Comment by Peter Roberts
I hate to say this, but a $12 million Modern Manufacturing Initiative grant to help carbon fibre wheel manufacturer Carbon Revolution build its first Mega production line just announced has shown the absurdity, and the needless cost of federal government grant schemes.
I hate to say this because I am a great fan of Carbon Revolution, and a shareholder to boot.
But the government’s election campaign orgy of daily grant announcements – that is gifts of taxpayer cash to individual businesses – has now reached the absurd level.
The grant, while welcome to the company (and shareholders), breaks the cardinal rule cautioning governments thinking of giving some companies cash, and others none.
It does not pass the most basic of tests – that is, will the grant induce extra investment by a company than it would otherwise undertake, or does it not?
This grant does not even pretend to induce more investment.
In February Carbon Revolution CEO Jake Dingle said in February that construction was well advanced and it would inaugurate its Mega-line wheel manufacturing line at its Geelong factory this calendar year.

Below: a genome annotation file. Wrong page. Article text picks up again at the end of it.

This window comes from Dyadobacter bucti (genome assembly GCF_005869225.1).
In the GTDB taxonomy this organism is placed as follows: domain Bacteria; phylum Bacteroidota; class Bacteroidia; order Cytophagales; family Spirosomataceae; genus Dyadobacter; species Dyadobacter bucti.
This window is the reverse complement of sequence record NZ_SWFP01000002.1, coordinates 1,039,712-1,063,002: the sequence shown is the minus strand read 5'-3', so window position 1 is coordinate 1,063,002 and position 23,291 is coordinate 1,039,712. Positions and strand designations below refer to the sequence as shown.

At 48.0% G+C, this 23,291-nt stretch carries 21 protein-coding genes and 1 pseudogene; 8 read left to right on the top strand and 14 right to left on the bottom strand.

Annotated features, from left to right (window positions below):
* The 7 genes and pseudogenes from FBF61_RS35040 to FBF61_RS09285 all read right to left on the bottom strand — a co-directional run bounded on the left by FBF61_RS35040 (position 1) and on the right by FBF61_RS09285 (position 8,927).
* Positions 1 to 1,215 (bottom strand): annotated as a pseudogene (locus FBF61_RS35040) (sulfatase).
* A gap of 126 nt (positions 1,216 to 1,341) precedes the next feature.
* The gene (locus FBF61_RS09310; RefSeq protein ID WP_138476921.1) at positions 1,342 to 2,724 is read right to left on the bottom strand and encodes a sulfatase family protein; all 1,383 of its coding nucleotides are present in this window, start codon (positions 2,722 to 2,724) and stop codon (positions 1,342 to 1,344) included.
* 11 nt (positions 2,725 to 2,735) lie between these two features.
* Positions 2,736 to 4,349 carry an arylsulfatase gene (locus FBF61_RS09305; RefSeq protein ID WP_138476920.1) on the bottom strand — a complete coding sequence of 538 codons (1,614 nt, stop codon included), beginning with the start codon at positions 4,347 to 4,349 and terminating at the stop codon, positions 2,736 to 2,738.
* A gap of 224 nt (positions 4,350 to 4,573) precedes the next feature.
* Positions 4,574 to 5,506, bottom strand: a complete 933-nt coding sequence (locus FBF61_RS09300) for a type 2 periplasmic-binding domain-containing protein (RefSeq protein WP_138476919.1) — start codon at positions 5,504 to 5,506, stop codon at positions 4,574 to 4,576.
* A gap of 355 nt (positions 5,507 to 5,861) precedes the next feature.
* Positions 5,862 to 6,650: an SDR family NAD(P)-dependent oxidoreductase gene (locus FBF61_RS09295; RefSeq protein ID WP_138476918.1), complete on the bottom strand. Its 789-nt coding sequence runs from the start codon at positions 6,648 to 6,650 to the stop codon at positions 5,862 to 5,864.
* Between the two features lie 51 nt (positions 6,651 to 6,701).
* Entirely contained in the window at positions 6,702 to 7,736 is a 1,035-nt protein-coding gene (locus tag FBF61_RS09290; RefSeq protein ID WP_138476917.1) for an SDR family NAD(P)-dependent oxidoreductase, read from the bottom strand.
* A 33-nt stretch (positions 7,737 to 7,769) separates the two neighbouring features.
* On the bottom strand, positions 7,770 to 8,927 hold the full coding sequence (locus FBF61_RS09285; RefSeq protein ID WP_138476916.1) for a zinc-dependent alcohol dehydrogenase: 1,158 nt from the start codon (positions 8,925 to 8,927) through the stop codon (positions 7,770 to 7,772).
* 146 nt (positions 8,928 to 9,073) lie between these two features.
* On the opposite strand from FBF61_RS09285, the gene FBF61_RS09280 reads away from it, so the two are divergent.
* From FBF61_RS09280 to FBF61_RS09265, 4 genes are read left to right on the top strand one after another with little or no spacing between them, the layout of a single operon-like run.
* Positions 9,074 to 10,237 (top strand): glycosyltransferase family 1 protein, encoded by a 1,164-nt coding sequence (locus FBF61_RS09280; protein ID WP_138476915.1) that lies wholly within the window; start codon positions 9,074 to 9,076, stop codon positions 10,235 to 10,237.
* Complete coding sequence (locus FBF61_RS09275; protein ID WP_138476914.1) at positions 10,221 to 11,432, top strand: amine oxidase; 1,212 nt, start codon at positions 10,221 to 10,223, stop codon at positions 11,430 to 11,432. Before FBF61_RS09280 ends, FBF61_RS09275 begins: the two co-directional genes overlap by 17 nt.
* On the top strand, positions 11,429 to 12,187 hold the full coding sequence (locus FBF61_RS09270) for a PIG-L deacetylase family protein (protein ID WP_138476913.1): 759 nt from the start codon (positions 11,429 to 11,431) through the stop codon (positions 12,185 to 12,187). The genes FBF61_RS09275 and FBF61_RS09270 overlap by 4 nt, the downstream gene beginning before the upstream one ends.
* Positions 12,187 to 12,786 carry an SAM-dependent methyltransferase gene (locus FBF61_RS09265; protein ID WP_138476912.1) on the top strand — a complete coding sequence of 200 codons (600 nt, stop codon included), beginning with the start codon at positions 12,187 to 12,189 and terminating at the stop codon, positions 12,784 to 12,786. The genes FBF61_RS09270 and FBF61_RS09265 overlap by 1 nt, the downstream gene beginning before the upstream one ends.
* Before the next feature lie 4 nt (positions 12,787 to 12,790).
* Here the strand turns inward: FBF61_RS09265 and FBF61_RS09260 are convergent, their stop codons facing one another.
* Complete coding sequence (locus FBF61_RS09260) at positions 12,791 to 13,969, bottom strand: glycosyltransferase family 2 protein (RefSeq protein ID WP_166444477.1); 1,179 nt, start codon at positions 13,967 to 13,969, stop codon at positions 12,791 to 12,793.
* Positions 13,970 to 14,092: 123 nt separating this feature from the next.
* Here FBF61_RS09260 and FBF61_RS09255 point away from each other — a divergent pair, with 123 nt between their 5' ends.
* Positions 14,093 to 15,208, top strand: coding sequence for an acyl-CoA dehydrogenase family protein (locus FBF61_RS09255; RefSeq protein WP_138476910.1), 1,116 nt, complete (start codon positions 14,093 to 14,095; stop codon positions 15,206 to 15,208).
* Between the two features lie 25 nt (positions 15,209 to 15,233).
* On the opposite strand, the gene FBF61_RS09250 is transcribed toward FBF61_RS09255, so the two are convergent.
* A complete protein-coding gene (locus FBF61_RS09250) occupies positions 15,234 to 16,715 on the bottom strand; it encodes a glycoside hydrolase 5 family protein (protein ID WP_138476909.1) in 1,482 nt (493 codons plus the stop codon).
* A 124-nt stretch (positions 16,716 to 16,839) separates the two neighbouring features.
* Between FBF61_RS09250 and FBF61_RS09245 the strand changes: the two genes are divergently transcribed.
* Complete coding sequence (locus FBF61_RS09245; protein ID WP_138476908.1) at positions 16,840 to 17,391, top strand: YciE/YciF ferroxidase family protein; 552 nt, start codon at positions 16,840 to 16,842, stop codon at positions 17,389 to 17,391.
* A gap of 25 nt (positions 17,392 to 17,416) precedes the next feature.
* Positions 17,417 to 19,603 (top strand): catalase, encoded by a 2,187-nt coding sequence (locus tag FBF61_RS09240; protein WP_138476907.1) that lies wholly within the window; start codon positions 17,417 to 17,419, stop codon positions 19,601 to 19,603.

Dingle said: “We anticipate the first wheels off the Mega-line to be produced in the second half of CY22.”
That is the Mega-line would have been built irrespective of any grant.
Carbon Revolution tellingly in its announcement today made no claim that the grant would increase the scope of its plans, or even that it would speed up work.
The company said: “The grant contributes to the remaining scope of Phase 1 Mega-line project which is expected to increase the company’s capacity by 75,000 wheels to 155,000 wheels per annum.”
Then again, Carbon Revolution’s share price rose 23.3 per cent on the announcement to 66 cents…so roll on the gravy train.
(Apologies to more cash strapped companies who could have actually made better use of $12 million in taxpayer cash).
Picture: Carbon Revolution
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